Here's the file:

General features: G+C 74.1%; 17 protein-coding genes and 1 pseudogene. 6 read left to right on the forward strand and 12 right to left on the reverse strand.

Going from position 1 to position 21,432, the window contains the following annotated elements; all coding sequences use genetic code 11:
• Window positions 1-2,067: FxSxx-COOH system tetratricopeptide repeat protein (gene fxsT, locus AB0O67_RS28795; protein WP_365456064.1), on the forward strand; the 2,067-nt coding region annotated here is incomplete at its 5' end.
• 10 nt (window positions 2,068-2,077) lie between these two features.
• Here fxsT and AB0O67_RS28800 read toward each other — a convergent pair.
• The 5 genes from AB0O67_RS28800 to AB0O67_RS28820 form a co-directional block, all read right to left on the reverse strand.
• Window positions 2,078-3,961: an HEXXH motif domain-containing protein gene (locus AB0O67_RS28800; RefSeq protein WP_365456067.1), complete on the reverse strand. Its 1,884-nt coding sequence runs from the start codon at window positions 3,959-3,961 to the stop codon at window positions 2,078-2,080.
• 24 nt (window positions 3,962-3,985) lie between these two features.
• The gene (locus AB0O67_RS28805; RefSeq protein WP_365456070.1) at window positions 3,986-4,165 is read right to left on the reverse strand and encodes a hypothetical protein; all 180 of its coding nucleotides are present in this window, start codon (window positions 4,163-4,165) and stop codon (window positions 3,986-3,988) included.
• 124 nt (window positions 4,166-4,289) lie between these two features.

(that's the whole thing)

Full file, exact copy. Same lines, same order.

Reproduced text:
General features: G+C 74.1%; 17 protein-coding genes and 1 pseudogene. 6 read left to right on the forward strand and 12 right to left on the reverse strand.

Going from position 1 to position 21,432, the window contains the following annotated elements; all coding sequences use genetic code 11:
• Window positions 1-2,067: FxSxx-COOH system tetratricopeptide repeat protein (gene fxsT, locus AB0O67_RS28795; protein WP_365456064.1), on the forward strand; the 2,067-nt coding region annotated here is incomplete at its 5' end.
• 10 nt (window positions 2,068-2,077) lie between these two features.
• Here fxsT and AB0O67_RS28800 read toward each other — a convergent pair.
• The 5 genes from AB0O67_RS28800 to AB0O67_RS28820 form a co-directional block, all read right to left on the reverse strand.
• Window positions 2,078-3,961: an HEXXH motif domain-containing protein gene (locus AB0O67_RS28800; RefSeq protein WP_365456067.1), complete on the reverse strand. Its 1,884-nt coding sequence runs from the start codon at window positions 3,959-3,961 to the stop codon at window positions 2,078-2,080.
• 24 nt (window positions 3,962-3,985) lie between these two features.
• The gene (locus AB0O67_RS28805; RefSeq protein WP_365456070.1) at window positions 3,986-4,165 is read right to left on the reverse strand and encodes a hypothetical protein; all 180 of its coding nucleotides are present in this window, start codon (window positions 4,163-4,165) and stop codon (window positions 3,986-3,988) included.
• 124 nt (window positions 4,166-4,289) lie between these two features.